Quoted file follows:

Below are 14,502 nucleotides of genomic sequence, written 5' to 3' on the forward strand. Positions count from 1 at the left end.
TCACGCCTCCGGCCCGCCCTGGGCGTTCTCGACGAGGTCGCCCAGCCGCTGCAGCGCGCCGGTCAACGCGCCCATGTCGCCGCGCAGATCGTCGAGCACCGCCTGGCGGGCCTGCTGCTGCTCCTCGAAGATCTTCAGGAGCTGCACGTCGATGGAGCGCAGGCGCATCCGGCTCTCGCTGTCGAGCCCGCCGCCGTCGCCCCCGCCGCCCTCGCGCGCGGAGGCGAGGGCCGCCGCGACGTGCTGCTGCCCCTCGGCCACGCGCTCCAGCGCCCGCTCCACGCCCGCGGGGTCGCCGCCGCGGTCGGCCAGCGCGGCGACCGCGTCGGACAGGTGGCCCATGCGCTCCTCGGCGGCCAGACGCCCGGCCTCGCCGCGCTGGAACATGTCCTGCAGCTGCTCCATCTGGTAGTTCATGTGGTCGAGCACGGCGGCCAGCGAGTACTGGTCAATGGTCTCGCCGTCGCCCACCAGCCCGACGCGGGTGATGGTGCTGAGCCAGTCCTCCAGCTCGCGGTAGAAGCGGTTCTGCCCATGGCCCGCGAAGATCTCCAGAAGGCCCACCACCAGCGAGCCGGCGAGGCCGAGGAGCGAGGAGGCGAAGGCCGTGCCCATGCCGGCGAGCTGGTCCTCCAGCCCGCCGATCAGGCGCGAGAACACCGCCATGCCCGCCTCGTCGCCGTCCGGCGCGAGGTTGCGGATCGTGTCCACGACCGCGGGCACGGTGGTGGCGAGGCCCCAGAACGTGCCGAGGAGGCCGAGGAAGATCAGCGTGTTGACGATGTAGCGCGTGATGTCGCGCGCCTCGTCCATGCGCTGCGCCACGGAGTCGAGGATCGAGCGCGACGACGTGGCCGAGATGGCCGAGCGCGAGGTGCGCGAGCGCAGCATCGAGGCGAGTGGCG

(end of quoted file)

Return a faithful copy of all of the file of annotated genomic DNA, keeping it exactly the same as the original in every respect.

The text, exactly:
Below are 14,502 nucleotides of genomic sequence, written 5' to 3' on the forward strand. Positions count from 1 at the left end.
TCACGCCTCCGGCCCGCCCTGGGCGTTCTCGACGAGGTCGCCCAGCCGCTGCAGCGCGCCGGTCAACGCGCCCATGTCGCCGCGCAGATCGTCGAGCACCGCCTGGCGGGCCTGCTGCTGCTCCTCGAAGATCTTCAGGAGCTGCACGTCGATGGAGCGCAGGCGCATCCGGCTCTCGCTGTCGAGCCCGCCGCCGTCGCCCCCGCCGCCCTCGCGCGCGGAGGCGAGGGCCGCCGCGACGTGCTGCTGCCCCTCGGCCACGCGCTCCAGCGCCCGCTCCACGCCCGCGGGGTCGCCGCCGCGGTCGGCCAGCGCGGCGACCGCGTCGGACAGGTGGCCCATGCGCTCCTCGGCGGCCAGACGCCCGGCCTCGCCGCGCTGGAACATGTCCTGCAGCTGCTCCATCTGGTAGTTCATGTGGTCGAGCACGGCGGCCAGCGAGTACTGGTCAATGGTCTCGCCGTCGCCCACCAGCCCGACGCGGGTGATGGTGCTGAGCCAGTCCTCCAGCTCGCGGTAGAAGCGGTTCTGCCCATGGCCCGCGAAGATCTCCAGAAGGCCCACCACCAGCGAGCCGGCGAGGCCGAGGAGCGAGGAGGCGAAGGCCGTGCCCATGCCGGCGAGCTGGTCCTCCAGCCCGCCGATCAGGCGCGAGAACACCGCCATGCCCGCCTCGTCGCCGTCCGGCGCGAGGTTGCGGATCGTGTCCACGACCGCGGGCACGGTGGTGGCGAGGCCCCAGAACGTGCCGAGGAGGCCGAGGAAGATCAGCGTGTTGACGATGTAGCGCGTGATGTCGCGCGCCTCGTCCATGCGCTGCGCCACGGAGTCGAGGATCGAGCGCGACGACGTGGCCGAGATGGCCGAGCGCGAGGTGCGCGAGCGCAGCATCGAGGCGAGTGGCG